During our all-day cleanup on Monday, we'll retrieve the debris, look for identification tags on the fishing gear so that any usable gear can be returned to its owners, and bring any debris and unusable fishing gear back to the mainland for recycling and disposal.
Marine debris can be hazardous to wildlife through ingestion or entanglement, and can cause problems for boaters, fishermen and beachgoers. The Isles of Shoals are close to important feeding grounds for whales and other marine life, making it especially crucial to rid them of debris.
This project is conducted with funding from the Fishing for Energy Partnership and NOAA that was granted to the Marine Debris to Energy Project, a partnership between Blue Ocean Society, NH Sea Grant, UNH Cooperative Extension and Dr. Jenna Jambeck at the University of Georgia. The goal of the project is to monitor and remove marine debris from the coastline and local waters from southern Maine to northern Massachusetts. With the help of local fishermen and volunteers, more than 115 tons of marine debris has been cleaned-up since 2008. The Appledore cleanup is part of a recently-funded effort to to clean up accumulations of marine debris on the Isles of Shoals and later, underwater.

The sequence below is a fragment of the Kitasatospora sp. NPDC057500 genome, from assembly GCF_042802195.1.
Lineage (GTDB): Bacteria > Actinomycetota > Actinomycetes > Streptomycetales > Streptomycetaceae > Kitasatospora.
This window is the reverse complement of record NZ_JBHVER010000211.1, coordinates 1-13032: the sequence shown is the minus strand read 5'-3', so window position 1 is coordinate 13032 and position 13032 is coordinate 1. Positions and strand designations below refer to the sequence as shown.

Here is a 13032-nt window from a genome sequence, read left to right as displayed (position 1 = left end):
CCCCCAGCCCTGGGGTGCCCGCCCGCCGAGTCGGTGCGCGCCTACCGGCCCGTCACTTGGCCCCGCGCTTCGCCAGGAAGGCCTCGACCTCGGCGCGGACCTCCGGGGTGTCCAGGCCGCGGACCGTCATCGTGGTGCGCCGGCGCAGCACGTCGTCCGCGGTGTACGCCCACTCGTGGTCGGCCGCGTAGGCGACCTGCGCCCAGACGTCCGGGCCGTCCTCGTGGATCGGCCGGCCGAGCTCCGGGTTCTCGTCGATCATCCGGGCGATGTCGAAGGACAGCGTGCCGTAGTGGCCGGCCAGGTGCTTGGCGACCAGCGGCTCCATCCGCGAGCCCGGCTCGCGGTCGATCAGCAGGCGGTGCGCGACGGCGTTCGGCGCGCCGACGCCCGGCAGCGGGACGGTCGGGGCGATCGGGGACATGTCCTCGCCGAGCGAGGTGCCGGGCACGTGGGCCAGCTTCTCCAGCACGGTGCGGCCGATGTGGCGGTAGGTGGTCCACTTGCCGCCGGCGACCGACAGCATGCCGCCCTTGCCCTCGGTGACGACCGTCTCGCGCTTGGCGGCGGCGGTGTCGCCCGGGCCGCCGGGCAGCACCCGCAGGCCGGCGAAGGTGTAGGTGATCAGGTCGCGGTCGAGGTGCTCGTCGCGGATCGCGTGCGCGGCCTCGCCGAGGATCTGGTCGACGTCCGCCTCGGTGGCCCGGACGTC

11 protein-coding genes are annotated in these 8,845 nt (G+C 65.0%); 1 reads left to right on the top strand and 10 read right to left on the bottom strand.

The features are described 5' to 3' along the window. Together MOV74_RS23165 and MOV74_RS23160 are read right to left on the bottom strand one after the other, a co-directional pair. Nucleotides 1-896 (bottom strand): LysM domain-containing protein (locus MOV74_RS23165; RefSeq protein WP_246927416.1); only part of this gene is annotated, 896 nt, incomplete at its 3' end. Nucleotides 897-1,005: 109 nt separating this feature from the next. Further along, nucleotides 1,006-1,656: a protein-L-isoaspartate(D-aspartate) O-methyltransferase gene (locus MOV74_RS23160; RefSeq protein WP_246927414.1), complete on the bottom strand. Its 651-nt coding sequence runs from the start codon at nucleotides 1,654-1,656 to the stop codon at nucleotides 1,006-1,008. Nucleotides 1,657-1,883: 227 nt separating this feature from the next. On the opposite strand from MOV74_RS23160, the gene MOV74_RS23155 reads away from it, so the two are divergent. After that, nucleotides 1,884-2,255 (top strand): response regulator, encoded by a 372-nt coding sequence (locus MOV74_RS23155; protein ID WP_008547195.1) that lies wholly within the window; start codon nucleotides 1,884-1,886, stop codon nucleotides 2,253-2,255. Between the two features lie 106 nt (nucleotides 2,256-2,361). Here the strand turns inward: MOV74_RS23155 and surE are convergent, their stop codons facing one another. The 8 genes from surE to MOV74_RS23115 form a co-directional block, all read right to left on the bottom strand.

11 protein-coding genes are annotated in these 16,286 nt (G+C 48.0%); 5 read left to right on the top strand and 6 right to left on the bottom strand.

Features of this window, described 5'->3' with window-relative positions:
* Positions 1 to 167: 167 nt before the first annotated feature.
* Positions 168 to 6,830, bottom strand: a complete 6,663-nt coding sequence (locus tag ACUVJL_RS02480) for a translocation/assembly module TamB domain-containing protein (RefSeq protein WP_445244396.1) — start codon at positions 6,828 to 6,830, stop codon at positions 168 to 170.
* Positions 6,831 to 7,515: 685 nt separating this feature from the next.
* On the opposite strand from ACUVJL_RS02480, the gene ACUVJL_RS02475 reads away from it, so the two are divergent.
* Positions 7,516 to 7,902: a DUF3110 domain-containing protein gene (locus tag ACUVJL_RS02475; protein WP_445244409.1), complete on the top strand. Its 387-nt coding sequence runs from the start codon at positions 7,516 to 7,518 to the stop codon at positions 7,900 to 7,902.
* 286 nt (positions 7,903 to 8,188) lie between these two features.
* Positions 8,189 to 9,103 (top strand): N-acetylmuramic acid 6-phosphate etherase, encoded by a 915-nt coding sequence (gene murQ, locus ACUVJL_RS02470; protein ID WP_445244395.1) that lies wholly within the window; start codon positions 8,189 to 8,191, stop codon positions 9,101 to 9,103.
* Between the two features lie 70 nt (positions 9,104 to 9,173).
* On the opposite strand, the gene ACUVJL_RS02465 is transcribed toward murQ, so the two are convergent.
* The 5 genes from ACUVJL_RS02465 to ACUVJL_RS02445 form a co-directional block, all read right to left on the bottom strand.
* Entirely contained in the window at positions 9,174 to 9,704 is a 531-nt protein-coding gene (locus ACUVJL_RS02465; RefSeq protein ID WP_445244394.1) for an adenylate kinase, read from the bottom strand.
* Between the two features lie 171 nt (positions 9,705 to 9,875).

More information on the project: